• April 16, 2024

Norm Bour: Vape Laws Vary From Country to Country

 Norm Bour: Vape Laws Vary From Country to Country

Genoa at Gaya Vapes in Bali

Genoa at Gaya Vapes in Bali

By Norm Bour

As I travel from one country to the next, everything changes: languages, currencies, foods—and also vape laws, which are so specific and seemingly random that it is challenging to keep them straight.

Before I arrived in Indonesia, I was in New Zealand and Australia—both modern, contemporary, First World countries.

New Zealand seemed comfortable with its vape laws, and shops were abundant. In Sydney and Canberra, Australia, vape shops were less common, and I had little success getting concrete feedback from shop owners and employees. There seemed to be paranoia there, and maybe there was just cause.

With Health Minister Mark Butler having proudly stated on the record that Australia’s vape laws will be the “toughest in the world,” the vape shop owners’ fears may be justified. The government is lowering the hammer on disposables, and so far, more than A$11 million ($7.3 million) of nicotine-containing vape products—11 tons—have been seized this year.

In November, Butler announced that Australia would ban all imports of disposable vapes beginning Jan. 1, 2024. The ban will be expanded in March 2024 to include all nontherapeutic vapes, including refillable devices, while importers of vapes for medical purposes will need a permit from the Office of Drug Control.

Therapeutic vapes will be restricted from using flavors, have limited nicotine levels and be sold in pharmaceutical packaging under new rules to be introduced in 2024, with a transition period for manufacturers to comply.

The legislative package will also include a total A$75 million in extra funding for the Australian Border Force and the Therapeutic Goods Administration to enforce the new rules. Additional legislation next year will apply the same prohibitions to domestic manufacturers.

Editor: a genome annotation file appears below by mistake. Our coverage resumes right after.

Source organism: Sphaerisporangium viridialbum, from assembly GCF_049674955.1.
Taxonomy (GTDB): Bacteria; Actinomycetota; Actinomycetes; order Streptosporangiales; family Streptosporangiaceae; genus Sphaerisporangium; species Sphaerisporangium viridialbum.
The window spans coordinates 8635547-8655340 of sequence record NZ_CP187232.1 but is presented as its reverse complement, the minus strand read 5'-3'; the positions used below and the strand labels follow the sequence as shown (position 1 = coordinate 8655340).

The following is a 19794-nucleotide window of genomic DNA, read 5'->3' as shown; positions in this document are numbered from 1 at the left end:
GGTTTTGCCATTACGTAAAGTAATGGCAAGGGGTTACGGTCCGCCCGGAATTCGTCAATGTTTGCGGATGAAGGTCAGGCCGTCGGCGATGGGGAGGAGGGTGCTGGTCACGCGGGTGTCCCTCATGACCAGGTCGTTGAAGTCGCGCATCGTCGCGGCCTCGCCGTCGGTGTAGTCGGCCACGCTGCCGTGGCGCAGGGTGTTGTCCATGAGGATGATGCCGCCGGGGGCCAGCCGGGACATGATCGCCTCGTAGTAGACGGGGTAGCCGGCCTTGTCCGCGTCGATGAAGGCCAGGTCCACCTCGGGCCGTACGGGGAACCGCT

When it’s all said and done, it appears that no vape products will be sold without a prescription, and instead, they will be sold at pharmacies. Say goodbye to vape shops, and say, “welcome back, black market.”

New Zealand may not be far behind.

Currently, vaping laws are reasonable in Kiwi Country, and vape shops can operate independently but with significant government oversight. Age restrictions are huge, and to that end, disposables and flavoring (including “enticing names”) will be banned in the near future.

In late 2022, the New Zealand Parliament adopted the Smokefree Environments and Regulated Products (Smoked Tobacco) Amendment Bill, which regulators said would phase out combustible tobacco product use in the country. However, in November, New Zealand’s new coalition government announced its plans to scrap the generational tobacco ban, which would have prohibited tobacco products for people born after 2009.

While ditching the generational tobacco ban, the new government vowed to get tough on vaping by banning disposable e-cigarettes and increasing penalties for illegal sales to those aged under 18.

Meanwhile, 2,000 miles to the north is another world—“a newly industrialized country with a rapidly growing economy and political stability,” per the Indonesian press.

Most shops are basic in their appearance, as is their product supply.

The government has mostly ignored the vape market, and aside from an excise tax on e-liquids, there are few regulations on physical or online shops. For a decade, the government has stated its intention to address vape products, but for now, it has settled on a tax rate of 57 percent on vape products versus 40 percent on tobacco.